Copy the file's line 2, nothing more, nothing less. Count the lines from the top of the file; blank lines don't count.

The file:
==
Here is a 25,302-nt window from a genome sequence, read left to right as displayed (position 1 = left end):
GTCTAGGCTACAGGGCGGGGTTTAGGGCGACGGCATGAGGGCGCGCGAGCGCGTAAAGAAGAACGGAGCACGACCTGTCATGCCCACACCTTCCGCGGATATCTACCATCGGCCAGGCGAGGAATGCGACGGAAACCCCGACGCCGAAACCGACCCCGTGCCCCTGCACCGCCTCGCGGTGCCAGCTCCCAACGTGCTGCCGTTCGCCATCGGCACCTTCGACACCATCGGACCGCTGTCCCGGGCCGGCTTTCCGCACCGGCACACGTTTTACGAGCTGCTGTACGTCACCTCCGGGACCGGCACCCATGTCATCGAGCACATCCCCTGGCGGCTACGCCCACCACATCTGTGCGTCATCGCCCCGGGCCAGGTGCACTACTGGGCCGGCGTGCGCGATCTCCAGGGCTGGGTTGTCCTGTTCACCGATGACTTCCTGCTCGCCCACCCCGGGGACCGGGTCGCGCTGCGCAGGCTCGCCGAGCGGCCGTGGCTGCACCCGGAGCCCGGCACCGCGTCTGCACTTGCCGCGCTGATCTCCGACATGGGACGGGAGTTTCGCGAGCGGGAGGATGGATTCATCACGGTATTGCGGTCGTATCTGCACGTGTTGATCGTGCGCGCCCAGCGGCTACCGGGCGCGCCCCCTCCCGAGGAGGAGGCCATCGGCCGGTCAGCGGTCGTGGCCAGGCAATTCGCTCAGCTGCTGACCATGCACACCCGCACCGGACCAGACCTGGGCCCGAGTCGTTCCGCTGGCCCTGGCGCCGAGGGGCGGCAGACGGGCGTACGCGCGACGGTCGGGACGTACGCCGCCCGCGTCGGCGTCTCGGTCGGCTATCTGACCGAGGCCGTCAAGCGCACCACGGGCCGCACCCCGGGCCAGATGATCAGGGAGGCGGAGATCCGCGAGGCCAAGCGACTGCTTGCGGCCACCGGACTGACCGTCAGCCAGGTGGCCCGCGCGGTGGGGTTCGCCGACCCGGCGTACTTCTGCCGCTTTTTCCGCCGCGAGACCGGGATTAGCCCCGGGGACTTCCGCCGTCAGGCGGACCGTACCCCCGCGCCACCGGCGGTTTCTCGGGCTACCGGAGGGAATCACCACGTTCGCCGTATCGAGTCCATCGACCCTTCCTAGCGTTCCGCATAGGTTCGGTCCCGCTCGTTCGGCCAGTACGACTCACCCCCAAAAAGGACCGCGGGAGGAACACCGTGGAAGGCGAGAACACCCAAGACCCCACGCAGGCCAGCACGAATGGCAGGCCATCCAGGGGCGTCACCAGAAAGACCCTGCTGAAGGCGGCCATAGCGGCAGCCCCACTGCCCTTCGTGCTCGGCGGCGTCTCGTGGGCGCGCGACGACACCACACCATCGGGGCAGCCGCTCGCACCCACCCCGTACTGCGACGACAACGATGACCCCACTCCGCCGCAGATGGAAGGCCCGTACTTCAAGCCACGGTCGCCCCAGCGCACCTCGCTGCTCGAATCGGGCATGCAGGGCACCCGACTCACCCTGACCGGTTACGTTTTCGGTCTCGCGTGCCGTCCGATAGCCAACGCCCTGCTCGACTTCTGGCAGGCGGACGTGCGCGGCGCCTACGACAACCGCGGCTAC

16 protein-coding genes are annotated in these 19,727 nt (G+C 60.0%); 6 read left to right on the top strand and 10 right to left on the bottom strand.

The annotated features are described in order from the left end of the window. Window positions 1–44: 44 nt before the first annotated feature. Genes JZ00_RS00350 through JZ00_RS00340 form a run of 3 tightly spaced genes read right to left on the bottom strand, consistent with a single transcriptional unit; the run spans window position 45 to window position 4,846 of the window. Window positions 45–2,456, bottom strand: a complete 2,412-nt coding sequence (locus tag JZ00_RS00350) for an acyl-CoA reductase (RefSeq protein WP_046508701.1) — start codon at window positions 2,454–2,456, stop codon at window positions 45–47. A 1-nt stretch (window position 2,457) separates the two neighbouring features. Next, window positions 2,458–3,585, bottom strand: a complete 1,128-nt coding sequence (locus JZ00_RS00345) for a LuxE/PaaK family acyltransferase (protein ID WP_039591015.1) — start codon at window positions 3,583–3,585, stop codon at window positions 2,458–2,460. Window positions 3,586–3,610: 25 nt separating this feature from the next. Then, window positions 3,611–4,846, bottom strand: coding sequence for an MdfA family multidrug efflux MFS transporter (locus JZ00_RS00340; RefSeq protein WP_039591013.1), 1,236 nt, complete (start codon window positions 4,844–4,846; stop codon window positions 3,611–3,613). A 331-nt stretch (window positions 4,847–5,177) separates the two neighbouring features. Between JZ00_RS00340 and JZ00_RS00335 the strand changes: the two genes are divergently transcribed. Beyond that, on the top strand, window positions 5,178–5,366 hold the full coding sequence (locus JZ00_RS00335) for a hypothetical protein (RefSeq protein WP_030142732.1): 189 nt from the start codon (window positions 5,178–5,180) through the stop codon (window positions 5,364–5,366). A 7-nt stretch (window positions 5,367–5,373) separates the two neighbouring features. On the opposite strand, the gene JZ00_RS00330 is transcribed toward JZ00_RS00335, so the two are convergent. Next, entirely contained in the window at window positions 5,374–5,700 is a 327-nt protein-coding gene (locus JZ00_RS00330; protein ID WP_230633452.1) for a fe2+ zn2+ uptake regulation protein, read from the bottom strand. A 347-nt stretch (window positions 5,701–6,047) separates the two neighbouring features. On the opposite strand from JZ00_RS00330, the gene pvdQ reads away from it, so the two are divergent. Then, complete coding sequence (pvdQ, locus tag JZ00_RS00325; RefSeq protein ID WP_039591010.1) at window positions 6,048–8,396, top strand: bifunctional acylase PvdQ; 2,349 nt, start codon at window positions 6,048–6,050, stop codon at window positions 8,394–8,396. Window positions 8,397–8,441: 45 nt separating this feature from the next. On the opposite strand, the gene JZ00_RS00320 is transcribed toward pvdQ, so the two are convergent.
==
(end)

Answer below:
GTCTAGGCTACAGGGCGGGGTTTAGGGCGACGGCATGAGGGCGCGCGAGCGCGTAAAGAAGAACGGAGCACGACCTGTCATGCCCACACCTTCCGCGGATATCTACCATCGGCCAGGCGAGGAATGCGACGGAAACCCCGACGCCGAAACCGACCCCGTGCCCCTGCACCGCCTCGCGGTGCCAGCTCCCAACGTGCTGCCGTTCGCCATCGGCACCTTCGACACCATCGGACCGCTGTCCCGGGCCGGCTTTCCGCACCGGCACACGTTTTACGAGCTGCTGTACGTCACCTCCGGGACCGGCACCCATGTCATCGAGCACATCCCCTGGCGGCTACGCCCACCACATCTGTGCGTCATCGCCCCGGGCCAGGTGCACTACTGGGCCGGCGTGCGCGATCTCCAGGGCTGGGTTGTCCTGTTCACCGATGACTTCCTGCTCGCCCACCCCGGGGACCGGGTCGCGCTGCGCAGGCTCGCCGAGCGGCCGTGGCTGCACCCGGAGCCCGGCACCGCGTCTGCACTTGCCGCGCTGATCTCCGACATGGGACGGGAGTTTCGCGAGCGGGAGGATGGATTCATCACGGTATTGCGGTCGTATCTGCACGTGTTGATCGTGCGCGCCCAGCGGCTACCGGGCGCGCCCCCTCCCGAGGAGGAGGCCATCGGCCGGTCAGCGGTCGTGGCCAGGCAATTCGCTCAGCTGCTGACCATGCACACCCGCACCGGACCAGACCTGGGCCCGAGTCGTTCCGCTGGCCCTGGCGCCGAGGGGCGGCAGACGGGCGTACGCGCGACGGTCGGGACGTACGCCGCCCGCGTCGGCGTCTCGGTCGGCTATCTGACCGAGGCCGTCAAGCGCACCACGGGCCGCACCCCGGGCCAGATGATCAGGGAGGCGGAGATCCGCGAGGCCAAGCGACTGCTTGCGGCCACCGGACTGACCGTCAGCCAGGTGGCCCGCGCGGTGGGGTTCGCCGACCCGGCGTACTTCTGCCGCTTTTTCCGCCGCGAGACCGGGATTAGCCCCGGGGACTTCCGCCGTCAGGCGGACCGTACCCCCGCGCCACCGGCGGTTTCTCGGGCTACCGGAGGGAATCACCACGTTCGCCGTATCGAGTCCATCGACCCTTCCTAGCGTTCCGCATAGGTTCGGTCCCGCTCGTTCGGCCAGTACGACTCACCCCCAAAAAGGACCGCGGGAGGAACACCGTGGAAGGCGAGAACACCCAAGACCCCACGCAGGCCAGCACGAATGGCAGGCCATCCAGGGGCGTCACCAGAAAGACCCTGCTGAAGGCGGCCATAGCGGCAGCCCCACTGCCCTTCGTGCTCGGCGGCGTCTCGTGGGCGCGCGACGACACCACACCATCGGGGCAGCCGCTCGCACCCACCCCGTACTGCGACGACAACGATGACCCCACTCCGCCGCAGATGGAAGGCCCGTACTTCAAGCCACGGTCGCCCCAGCGCACCTCGCTGCTCGAATCGGGCATGCAGGGCACCCGACTCACCCTGACCGGTTACGTTTTCGGTCTCGCGTGCCGTCCGATAGCCAACGCCCTGCTCGACTTCTGGCAGGCGGACGTGCGCGGCGCCTACGACAACCGCGGCTAC